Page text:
Mumbai: After US commerce secretary Gary Locke wrote to his Indian counterpart seeking fair treatment for an American drugmaker at the country’s patent tribunal, the US government has written to India’s patent controller suggesting the removal of certain key clauses in its working manual.
While the legality of a foreign government addressing such suggestions directly to a department head is debatable, experts in Indian patent law say the changes sought are against India’s intellectual property (IP) rights law.
The US embassy in New Delhi sent the suggestions as a part of comments invited by the Indian patent office from stakeholders including patent agents, consultants and trade bodies on its recently revised working manual.
An email query to the office of Kalpana Reddy, first secretary for intellectual property at the US embassy in New Delhi, who signed the letter to the patent office, remained unanswered.
The manual is an official guide for examiners and officers on the country’s IP law while processing a patent application and granting a patent, and, therefore, an internal working policy document.
The US government, in its letter addressed to P.H. Kurian, India’s controller general of patents, designs and trademarks, has suggested changes in four key sections in the manual.
These include a suggestion to remove the term “therapeutic efficacy”, mentioned in the manual to define the eligibility criteria for drug patents under Section 3(d) of the patent law.
It also suggests broadening the scope of computer programmes’ patentability by removing the words “integrated with novel software or machine specific”, including terms to allow the import of goods for deciding on compulsory licensing as well as to qualify for working patents. The fourth relates to patentability of bio-resources.
Mint has reviewed a copy of the US embassy’s letter.
“The suggestions are welcome but, in any case, they are not binding on the department if they are found inappropriate or not fit to be incorporated,” said Kurian.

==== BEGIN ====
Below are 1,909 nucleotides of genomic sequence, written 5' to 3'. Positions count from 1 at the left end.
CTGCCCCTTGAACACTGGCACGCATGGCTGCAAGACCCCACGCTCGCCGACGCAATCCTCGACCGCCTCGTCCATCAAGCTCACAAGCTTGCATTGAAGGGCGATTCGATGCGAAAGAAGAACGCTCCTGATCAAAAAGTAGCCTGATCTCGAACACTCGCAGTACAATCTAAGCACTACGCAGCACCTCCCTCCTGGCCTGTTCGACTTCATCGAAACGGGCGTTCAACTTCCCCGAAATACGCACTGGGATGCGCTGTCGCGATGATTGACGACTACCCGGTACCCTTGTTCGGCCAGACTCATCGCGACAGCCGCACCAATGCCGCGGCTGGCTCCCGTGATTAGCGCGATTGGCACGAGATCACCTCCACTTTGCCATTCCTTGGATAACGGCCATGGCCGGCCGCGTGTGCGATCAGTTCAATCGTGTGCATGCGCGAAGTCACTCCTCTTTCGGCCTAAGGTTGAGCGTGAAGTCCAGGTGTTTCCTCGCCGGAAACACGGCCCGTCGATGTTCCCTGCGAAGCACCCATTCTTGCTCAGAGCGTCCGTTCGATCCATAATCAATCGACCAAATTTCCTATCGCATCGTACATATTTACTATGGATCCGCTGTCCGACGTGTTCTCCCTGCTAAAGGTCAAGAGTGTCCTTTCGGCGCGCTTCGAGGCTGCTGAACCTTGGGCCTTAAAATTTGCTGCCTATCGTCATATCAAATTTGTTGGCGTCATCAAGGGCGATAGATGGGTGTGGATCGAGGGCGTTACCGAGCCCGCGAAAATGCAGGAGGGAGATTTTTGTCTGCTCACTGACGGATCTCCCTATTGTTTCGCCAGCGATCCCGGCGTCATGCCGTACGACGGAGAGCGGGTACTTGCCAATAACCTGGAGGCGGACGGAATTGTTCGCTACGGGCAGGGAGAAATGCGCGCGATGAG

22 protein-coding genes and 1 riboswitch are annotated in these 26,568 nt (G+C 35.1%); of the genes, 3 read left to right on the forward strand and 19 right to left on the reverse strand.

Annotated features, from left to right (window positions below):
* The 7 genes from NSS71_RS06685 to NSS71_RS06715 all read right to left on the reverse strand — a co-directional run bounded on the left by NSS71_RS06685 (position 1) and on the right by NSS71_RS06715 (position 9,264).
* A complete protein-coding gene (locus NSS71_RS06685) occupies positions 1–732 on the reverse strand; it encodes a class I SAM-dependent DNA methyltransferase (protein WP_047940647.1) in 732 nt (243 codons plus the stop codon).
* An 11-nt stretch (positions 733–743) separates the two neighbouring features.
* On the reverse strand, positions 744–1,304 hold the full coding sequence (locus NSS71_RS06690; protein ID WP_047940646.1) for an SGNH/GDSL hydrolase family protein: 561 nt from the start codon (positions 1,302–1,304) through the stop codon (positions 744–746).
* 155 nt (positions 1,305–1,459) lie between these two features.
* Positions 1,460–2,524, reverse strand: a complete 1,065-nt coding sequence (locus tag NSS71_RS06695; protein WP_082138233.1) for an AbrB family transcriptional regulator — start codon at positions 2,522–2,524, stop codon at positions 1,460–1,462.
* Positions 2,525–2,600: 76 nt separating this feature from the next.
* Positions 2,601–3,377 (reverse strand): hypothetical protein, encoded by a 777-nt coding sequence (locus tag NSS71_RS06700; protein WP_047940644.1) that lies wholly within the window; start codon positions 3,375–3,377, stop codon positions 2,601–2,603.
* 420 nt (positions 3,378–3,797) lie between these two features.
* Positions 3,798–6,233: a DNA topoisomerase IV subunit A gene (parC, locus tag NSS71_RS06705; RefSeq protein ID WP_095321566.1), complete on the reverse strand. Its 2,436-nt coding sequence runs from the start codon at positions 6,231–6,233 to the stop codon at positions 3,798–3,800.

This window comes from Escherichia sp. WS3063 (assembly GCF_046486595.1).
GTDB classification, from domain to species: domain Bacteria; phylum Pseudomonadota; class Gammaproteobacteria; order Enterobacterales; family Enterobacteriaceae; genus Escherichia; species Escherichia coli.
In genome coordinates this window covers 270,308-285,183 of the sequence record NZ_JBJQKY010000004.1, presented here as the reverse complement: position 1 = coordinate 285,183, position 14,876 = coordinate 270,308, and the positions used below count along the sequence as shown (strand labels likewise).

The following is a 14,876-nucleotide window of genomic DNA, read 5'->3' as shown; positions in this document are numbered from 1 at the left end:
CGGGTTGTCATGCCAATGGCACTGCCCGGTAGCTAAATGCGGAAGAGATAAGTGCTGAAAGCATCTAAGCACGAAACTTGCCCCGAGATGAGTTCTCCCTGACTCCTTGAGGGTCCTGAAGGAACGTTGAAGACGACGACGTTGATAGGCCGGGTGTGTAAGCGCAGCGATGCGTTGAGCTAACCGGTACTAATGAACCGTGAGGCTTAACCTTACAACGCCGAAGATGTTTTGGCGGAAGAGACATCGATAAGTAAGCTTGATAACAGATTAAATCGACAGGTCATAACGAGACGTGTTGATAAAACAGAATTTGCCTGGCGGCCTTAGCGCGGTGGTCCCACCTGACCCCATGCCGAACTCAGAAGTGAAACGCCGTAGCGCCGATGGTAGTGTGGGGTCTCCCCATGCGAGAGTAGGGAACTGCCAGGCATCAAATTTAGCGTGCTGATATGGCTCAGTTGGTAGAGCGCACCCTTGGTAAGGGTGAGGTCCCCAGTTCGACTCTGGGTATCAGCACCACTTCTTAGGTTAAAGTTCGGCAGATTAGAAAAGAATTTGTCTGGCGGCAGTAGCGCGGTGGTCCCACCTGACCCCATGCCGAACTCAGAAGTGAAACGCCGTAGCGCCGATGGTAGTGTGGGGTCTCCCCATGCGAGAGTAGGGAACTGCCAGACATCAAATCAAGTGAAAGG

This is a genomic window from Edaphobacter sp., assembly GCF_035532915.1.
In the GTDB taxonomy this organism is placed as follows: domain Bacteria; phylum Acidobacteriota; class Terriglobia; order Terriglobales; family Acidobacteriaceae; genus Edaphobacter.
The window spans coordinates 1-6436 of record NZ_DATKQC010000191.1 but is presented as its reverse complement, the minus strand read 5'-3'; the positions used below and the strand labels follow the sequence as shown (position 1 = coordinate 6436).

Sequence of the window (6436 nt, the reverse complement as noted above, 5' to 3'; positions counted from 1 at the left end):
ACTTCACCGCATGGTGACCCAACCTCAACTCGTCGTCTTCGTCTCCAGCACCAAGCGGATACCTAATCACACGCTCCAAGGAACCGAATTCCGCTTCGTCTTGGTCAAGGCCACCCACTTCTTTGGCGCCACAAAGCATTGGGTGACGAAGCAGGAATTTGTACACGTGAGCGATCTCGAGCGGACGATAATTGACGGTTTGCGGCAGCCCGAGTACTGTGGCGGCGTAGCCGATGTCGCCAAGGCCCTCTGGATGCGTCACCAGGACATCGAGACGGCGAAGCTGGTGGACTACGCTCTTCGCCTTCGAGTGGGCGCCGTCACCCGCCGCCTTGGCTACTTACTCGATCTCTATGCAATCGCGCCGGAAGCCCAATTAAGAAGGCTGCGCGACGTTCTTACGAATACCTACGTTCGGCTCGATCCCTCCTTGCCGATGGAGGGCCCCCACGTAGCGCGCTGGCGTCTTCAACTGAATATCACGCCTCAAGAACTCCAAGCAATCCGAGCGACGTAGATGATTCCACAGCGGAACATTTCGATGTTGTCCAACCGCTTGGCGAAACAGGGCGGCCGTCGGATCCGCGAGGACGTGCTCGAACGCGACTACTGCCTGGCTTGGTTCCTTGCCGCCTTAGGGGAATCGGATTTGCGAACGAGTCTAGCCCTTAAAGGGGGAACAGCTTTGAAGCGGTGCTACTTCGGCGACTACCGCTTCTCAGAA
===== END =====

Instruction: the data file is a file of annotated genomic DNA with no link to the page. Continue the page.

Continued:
The revised manual was put up on the patent office’s website inviting comments by 31 December.
A.P. Venkateswaran, a former foreign secretary and an expert on external affairs, said the US government’s direct correspondence to the patent department does not reflect an ideal inter-government communication.
“If all foreign governments want to directly interact with various Indian departments on policy matters, it will only lead to security chaos,” he said.
Any correspondence between two governments on policy matters should be in consultation with the external ministry, he said.
“A direct correspondence from a foreign government with a local department is allowed on routine business, if any. But a policy correspondence should be strictly with the knowledge of the external ministries of the concerned governments” and ideally with the ministry concerned, he said.
“One of the suggestions in the US government’s letter was to disregard a Madras high court judgement on the controversial Novartis’ Glivec patent case,” said Dilip G. Shah, secretary general, Indian Pharmaceutical Alliance, a lobby of Indian drugmakers.
The US government’s letter states, “The manual defines the term efficacy under Section 3(d) of Patents Act as therapeutic efficacy... referencing the Madras high court decision in the Novartis case. The interpretation of the efficacy is an open issue that is currently pending before the Supreme Court of India. We suggest that the manual not define efficacy as therapeutic efficacy pending the Supreme Court decision on this matter.”
Feroze Ali, a patent lawyer who represented Indian companies in the Novartis versus Indian patent office case in the Madras high court, disagrees with this reference in the US government’s letter.
“The Madras high court order in the Novartis case defining drug patentability on the basis of therapeutic efficacy (for modified discoveries) is final and not challenged. So it is the law at present,” he said.
“Novartis has appealed against the IPAB (Intellectual Property Appellate Board) order in the imatinib mesylate (Glivec) case. The judgment being referred to in the US letter is the challenge to Section 3(d), which was negatived by the Madras high court. Novartis has not appealed against the Madras high court order,” said Shah.
A Novartis India spokesperson agreed. “The Supreme Court appeal was filed by Novartis AG (the parent company) against the order of IPAB. The appeal relies upon all such grounds of merit of the patent application that are permissible by law,” she said.
“The Madras high court clarified that the term efficacy in Section 3(d) meant therapeutic efficacy. And any drug derivative that did not demonstrate enhanced therapeutic efficacy would not be patenable. Given that the patent office is bound by a high court ruling, it was perfectly justified in including this the definition in the manual,” said Shamnad Basheer, a professor in IP law at the National University of Juridical Sciences, Kolkota.